The city Board of Elections released a statement on Monday saying that the teams of translators who were hired by Mayor de Blasio’s administration to assist Russian- and Haitian Creole-speaking voters will have to station themselves more than 100 feet from polling places on Election Day.
This comes after NYPD cops were told to avoid interfering with the interpreters if they made their way to the electioneering-free zone that was established by state law. Michael Ryan, who is BOE Executive Director revealed that officials decided to enforce the 100-foot rule to avoid any appearance of impropriety as de Blasio seeks re-election.
“I think there were obvious concerns, and these concerns were addressed,” Ryan said.
State Republican Chairman Ed Cox said GOP lawyers contacted the BOE early Monday to complain about de Blasio’s translators plan, under which the Mayor’s Office of Immigrant Affairs is sending 40 workers from the “Good Temps” agency to 20 polling places in southern Brooklyn.
The one-time effort, which will be funded by the City Council, is expected to cost approximately $8,000. Nicole Mallotakis, who is the Republican mayoral challenger blasted the use of taxpayer money and said her campaign workers would be “watching to make sure nothing funny is going on.”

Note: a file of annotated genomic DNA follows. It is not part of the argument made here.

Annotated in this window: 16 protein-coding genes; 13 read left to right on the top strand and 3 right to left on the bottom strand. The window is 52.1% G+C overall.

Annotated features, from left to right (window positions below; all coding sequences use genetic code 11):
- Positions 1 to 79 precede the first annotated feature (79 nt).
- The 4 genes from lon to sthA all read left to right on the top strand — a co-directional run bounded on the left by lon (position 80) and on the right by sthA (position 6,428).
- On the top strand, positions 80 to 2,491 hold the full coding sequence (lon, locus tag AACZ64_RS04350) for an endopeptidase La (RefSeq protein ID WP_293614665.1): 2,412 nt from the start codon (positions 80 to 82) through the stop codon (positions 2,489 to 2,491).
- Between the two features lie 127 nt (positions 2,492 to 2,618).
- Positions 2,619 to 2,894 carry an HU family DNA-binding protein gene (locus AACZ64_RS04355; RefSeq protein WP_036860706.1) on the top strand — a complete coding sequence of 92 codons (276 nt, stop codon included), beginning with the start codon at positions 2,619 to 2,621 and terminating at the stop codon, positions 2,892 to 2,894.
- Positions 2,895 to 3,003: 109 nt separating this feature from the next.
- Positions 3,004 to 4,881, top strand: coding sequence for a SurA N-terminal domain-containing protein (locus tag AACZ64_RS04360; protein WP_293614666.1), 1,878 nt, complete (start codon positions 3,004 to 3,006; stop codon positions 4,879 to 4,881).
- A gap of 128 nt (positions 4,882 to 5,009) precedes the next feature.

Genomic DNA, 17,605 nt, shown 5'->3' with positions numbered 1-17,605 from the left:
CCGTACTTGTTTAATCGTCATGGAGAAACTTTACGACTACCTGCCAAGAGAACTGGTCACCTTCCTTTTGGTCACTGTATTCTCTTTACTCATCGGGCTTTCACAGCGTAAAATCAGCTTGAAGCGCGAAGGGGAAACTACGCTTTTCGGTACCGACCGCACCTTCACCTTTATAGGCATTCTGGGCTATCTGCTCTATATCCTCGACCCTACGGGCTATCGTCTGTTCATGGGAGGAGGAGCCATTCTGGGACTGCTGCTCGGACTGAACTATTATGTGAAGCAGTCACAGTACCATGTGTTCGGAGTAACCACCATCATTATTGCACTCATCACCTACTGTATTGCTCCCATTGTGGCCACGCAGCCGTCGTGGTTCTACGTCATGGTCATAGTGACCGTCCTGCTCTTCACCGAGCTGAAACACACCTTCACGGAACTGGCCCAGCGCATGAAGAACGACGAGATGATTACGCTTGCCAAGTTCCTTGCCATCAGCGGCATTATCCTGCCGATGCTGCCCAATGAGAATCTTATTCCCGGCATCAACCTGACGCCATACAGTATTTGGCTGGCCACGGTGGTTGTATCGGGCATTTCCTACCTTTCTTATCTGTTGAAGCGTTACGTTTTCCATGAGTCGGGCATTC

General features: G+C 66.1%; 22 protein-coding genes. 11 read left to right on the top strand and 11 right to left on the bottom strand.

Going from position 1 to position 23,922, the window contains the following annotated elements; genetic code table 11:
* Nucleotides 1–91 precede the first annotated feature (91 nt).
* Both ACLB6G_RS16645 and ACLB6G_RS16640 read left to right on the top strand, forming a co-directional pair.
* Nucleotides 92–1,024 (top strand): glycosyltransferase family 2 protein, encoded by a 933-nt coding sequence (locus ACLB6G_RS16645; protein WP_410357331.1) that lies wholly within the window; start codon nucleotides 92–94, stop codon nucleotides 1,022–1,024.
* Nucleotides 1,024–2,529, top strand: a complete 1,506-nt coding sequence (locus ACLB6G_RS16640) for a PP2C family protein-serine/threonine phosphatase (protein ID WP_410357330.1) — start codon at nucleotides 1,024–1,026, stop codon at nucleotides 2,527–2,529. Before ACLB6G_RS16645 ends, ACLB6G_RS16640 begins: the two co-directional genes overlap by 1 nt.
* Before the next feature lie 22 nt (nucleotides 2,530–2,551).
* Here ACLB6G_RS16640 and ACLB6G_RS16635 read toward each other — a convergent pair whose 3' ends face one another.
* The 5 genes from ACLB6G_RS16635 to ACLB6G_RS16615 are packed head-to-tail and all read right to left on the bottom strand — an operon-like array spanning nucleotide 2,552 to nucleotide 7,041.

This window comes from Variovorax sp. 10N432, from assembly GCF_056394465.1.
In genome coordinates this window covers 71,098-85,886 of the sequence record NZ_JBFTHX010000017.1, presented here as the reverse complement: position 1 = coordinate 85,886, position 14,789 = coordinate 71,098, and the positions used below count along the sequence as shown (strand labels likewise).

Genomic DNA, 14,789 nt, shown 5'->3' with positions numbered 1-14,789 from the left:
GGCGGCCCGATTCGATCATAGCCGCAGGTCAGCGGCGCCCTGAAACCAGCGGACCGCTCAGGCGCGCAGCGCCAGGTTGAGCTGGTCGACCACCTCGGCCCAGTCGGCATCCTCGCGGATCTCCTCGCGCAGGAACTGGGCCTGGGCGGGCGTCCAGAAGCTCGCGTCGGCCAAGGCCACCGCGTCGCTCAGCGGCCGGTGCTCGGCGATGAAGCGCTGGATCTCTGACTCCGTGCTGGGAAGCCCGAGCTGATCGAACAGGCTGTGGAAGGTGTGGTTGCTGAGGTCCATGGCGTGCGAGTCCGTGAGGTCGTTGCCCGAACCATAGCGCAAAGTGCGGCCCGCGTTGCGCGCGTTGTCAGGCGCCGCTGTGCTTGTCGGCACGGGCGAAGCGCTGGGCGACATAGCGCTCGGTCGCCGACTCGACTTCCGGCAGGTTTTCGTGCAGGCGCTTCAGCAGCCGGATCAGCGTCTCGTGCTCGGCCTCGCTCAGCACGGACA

The cops were informed on Monday that although the translators have to set up more than 100 feet from polling places, they can be allowed closer and even inside if voters ask, law-enforcement sources said.
“It’s bulls–t,” one source said.
“If they talk in Russian and the translator says, ‘Tell them you want me to go inside with you,’ how’s the cop supposed to know?”
De Blasio’s campaign declined to comment, but Immigrant Affairs Spokeswoman Rosemary Boeglin said: “We are proud to play a role in creating greater voter access. Interpreters will be stationed outside of the polling sites, in compliance with state law.”